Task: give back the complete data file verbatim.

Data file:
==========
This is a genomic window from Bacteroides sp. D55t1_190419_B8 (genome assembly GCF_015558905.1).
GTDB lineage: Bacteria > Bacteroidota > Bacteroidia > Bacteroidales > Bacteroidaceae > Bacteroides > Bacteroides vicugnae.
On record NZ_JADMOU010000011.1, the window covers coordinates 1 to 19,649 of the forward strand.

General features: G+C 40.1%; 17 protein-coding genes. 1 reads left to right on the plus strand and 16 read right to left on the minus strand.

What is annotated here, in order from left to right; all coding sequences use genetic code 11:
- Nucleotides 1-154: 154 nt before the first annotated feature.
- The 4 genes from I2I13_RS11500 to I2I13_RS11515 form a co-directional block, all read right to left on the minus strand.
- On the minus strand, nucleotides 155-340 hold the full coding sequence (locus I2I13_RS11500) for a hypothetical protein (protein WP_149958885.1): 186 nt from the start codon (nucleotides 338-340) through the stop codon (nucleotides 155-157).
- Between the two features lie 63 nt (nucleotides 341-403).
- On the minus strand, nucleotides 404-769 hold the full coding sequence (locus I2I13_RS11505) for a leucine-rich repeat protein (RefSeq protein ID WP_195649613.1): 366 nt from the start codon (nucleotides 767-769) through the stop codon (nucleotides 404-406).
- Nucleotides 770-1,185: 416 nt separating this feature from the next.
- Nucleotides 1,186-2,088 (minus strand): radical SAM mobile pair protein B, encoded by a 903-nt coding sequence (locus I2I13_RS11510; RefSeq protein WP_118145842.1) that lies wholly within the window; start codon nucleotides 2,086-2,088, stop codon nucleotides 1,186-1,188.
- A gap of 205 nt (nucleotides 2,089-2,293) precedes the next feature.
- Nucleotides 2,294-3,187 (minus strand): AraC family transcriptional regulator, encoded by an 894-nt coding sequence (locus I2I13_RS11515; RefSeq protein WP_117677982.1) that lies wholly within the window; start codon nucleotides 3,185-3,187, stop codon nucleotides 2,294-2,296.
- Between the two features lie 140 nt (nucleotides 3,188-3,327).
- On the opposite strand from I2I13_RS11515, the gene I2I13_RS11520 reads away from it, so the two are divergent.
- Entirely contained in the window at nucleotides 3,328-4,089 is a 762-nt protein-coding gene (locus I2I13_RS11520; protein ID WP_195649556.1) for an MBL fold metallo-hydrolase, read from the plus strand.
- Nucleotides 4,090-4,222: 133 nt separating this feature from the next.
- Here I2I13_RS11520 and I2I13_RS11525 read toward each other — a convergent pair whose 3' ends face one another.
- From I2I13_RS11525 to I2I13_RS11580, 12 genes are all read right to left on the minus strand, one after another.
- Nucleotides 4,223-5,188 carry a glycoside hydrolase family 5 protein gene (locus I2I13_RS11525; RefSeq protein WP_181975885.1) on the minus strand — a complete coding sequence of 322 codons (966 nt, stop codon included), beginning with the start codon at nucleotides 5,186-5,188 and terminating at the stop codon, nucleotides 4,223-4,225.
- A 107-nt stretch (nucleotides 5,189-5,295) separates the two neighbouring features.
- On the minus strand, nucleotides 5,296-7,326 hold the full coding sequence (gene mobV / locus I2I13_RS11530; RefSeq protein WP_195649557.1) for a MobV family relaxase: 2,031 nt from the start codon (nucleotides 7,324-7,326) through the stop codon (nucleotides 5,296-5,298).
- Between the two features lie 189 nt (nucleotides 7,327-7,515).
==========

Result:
This is a genomic window from Bacteroides sp. D55t1_190419_B8 (genome assembly GCF_015558905.1).
GTDB lineage: Bacteria > Bacteroidota > Bacteroidia > Bacteroidales > Bacteroidaceae > Bacteroides > Bacteroides vicugnae.
On record NZ_JADMOU010000011.1, the window covers coordinates 1 to 19,649 of the forward strand.

General features: G+C 40.1%; 17 protein-coding genes. 1 reads left to right on the plus strand and 16 read right to left on the minus strand.

What is annotated here, in order from left to right; all coding sequences use genetic code 11:
- Nucleotides 1-154: 154 nt before the first annotated feature.
- The 4 genes from I2I13_RS11500 to I2I13_RS11515 form a co-directional block, all read right to left on the minus strand.
- On the minus strand, nucleotides 155-340 hold the full coding sequence (locus I2I13_RS11500) for a hypothetical protein (protein WP_149958885.1): 186 nt from the start codon (nucleotides 338-340) through the stop codon (nucleotides 155-157).
- Between the two features lie 63 nt (nucleotides 341-403).
- On the minus strand, nucleotides 404-769 hold the full coding sequence (locus I2I13_RS11505) for a leucine-rich repeat protein (RefSeq protein ID WP_195649613.1): 366 nt from the start codon (nucleotides 767-769) through the stop codon (nucleotides 404-406).
- Nucleotides 770-1,185: 416 nt separating this feature from the next.
- Nucleotides 1,186-2,088 (minus strand): radical SAM mobile pair protein B, encoded by a 903-nt coding sequence (locus I2I13_RS11510; RefSeq protein WP_118145842.1) that lies wholly within the window; start codon nucleotides 2,086-2,088, stop codon nucleotides 1,186-1,188.
- A gap of 205 nt (nucleotides 2,089-2,293) precedes the next feature.
- Nucleotides 2,294-3,187 (minus strand): AraC family transcriptional regulator, encoded by an 894-nt coding sequence (locus I2I13_RS11515; RefSeq protein WP_117677982.1) that lies wholly within the window; start codon nucleotides 3,185-3,187, stop codon nucleotides 2,294-2,296.
- Between the two features lie 140 nt (nucleotides 3,188-3,327).
- On the opposite strand from I2I13_RS11515, the gene I2I13_RS11520 reads away from it, so the two are divergent.
- Entirely contained in the window at nucleotides 3,328-4,089 is a 762-nt protein-coding gene (locus I2I13_RS11520; protein ID WP_195649556.1) for an MBL fold metallo-hydrolase, read from the plus strand.
- Nucleotides 4,090-4,222: 133 nt separating this feature from the next.
- Here I2I13_RS11520 and I2I13_RS11525 read toward each other — a convergent pair whose 3' ends face one another.
- From I2I13_RS11525 to I2I13_RS11580, 12 genes are all read right to left on the minus strand, one after another.
- Nucleotides 4,223-5,188 carry a glycoside hydrolase family 5 protein gene (locus I2I13_RS11525; RefSeq protein WP_181975885.1) on the minus strand — a complete coding sequence of 322 codons (966 nt, stop codon included), beginning with the start codon at nucleotides 5,186-5,188 and terminating at the stop codon, nucleotides 4,223-4,225.
- A 107-nt stretch (nucleotides 5,189-5,295) separates the two neighbouring features.
- On the minus strand, nucleotides 5,296-7,326 hold the full coding sequence (gene mobV / locus I2I13_RS11530; RefSeq protein WP_195649557.1) for a MobV family relaxase: 2,031 nt from the start codon (nucleotides 7,324-7,326) through the stop codon (nucleotides 5,296-5,298).
- Between the two features lie 189 nt (nucleotides 7,327-7,515).